9 Grammatical Pitfalls


[strahyd-nt] /ˈstraɪd nt/
making or having a harsh sound; grating; creaking:
strident insects; strident hinges.
having a shrill, irritating quality or character:
a strident tone in his writings.
Linguistics. (in distinctive feature analysis) characterized acoustically by noise of relatively high intensity, as sibilants, labiodental and uvular fricatives, and most affricates.
Origin of strident
1650-60; < Latin strīdent- (stem of strīdēns), present participle of strīdēre to make a harsh noise; see -ent
Related forms
stridence, stridency, noun
stridently, adverb
nonstrident, adjective
overstridence, noun
overstridency, noun
overstrident, adjective
overstridently, adverb
unstrident, adjective
unstridently, adverb Unabridged
Based on the Random House Dictionary, © Random House, Inc. 2015.
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Examples from the web for strident
  • strident signs everywhere firmly forbid you to take any photographs.
  • But journalists are apt to be less strident and more evenhanded than many of the people they quote.
  • However, despite the frequent use of low standards of evidence, many evolutionary psychologists are strident and dogmatic.
  • But the re-emergence of a spectre from the darkest period of modern history argues for a different, indeed strident, response.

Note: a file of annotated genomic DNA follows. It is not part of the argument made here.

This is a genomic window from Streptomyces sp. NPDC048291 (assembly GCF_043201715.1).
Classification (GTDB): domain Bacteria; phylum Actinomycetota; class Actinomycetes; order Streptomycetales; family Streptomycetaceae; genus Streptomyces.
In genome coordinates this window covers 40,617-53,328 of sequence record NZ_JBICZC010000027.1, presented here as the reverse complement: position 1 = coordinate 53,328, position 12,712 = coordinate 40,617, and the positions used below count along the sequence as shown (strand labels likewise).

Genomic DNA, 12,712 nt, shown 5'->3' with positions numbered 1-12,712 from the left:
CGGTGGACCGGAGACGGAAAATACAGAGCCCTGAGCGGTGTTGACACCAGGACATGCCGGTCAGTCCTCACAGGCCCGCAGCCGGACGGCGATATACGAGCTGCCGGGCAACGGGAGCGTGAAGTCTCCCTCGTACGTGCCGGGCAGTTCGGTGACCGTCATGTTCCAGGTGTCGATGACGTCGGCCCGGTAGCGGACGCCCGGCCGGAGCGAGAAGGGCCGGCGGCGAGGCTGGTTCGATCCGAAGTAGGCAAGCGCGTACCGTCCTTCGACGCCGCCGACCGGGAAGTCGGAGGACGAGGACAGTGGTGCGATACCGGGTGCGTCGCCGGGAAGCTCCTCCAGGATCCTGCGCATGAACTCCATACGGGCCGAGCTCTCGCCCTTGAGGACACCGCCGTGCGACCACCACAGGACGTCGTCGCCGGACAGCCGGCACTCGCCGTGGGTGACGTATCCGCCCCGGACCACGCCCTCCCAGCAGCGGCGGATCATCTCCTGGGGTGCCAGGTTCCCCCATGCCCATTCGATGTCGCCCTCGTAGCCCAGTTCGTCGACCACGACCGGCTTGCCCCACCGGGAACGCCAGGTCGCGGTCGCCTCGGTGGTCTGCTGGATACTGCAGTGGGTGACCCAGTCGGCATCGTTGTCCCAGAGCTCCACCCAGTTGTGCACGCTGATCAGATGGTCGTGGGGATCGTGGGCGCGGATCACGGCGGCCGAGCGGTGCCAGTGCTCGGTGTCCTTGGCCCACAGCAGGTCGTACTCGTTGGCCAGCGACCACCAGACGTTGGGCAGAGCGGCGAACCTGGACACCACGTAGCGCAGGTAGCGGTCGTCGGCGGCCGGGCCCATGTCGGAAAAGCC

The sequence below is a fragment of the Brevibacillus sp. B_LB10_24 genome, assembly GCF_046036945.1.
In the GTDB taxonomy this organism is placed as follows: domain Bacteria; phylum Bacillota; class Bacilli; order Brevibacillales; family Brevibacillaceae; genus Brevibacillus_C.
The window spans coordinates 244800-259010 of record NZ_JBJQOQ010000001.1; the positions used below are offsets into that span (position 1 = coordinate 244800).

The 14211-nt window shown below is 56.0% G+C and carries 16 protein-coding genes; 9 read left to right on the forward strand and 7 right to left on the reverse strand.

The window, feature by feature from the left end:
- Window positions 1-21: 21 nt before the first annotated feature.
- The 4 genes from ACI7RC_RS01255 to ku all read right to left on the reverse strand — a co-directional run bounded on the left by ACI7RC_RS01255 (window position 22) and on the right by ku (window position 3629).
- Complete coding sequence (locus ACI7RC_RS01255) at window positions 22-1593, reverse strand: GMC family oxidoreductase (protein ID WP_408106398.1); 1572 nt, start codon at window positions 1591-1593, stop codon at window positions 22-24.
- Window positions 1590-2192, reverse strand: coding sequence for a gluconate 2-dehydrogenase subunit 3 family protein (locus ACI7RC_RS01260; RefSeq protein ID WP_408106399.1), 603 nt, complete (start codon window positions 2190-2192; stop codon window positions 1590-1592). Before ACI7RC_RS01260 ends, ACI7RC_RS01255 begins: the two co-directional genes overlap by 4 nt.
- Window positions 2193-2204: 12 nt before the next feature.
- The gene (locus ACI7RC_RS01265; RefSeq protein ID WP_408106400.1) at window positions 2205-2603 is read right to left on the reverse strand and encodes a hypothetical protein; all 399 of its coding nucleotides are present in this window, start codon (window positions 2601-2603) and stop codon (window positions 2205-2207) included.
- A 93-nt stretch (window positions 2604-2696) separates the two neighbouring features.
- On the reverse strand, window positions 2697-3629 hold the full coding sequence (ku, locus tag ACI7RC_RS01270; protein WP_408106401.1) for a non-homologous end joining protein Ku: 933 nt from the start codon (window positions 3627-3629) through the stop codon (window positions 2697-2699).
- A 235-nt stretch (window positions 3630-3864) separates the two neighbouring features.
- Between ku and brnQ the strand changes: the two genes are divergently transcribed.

• With plenty to argue about there are three reasons why the arguments are becoming more strident.
  • He has, as the world and this newspaper wanted, taken a less strident tone in dealing with friends and rivals alike.
  • Negative advertising may not work in a country unaccustomed to strident debate on scientific issues.
  • Yet it is also in harmony with the more strident tone of public opinion in his home state.
  • But it is precisely those ideas that his strident critics, including you, refuse to take seriously.
  • He can be politically strident, yet personally charming.
British Dictionary definitions for strident


(of a shout, voice, etc) having or making a loud or harsh sound
urgent, clamorous, or vociferous: strident demands
Derived Forms
stridence, stridency, noun
stridently, adverb
Word Origin
C17: from Latin strīdēns, from strīdēre to make a grating sound
Collins English Dictionary - Complete & Unabridged 2012 Digital Edition
© William Collins Sons & Co. Ltd. 1979, 1986 © HarperCollins
Publishers 1998, 2000, 2003, 2005, 2006, 2007, 2009, 2012
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Word Origin and History for strident

1650s, from French strident, from Latin stridentem (nominative stridens), present participle of stridere "utter an inarticulate sound, grate, screech," possibly of imitative origin. Related: Stridently.

Online Etymology Dictionary, © 2010 Douglas Harper
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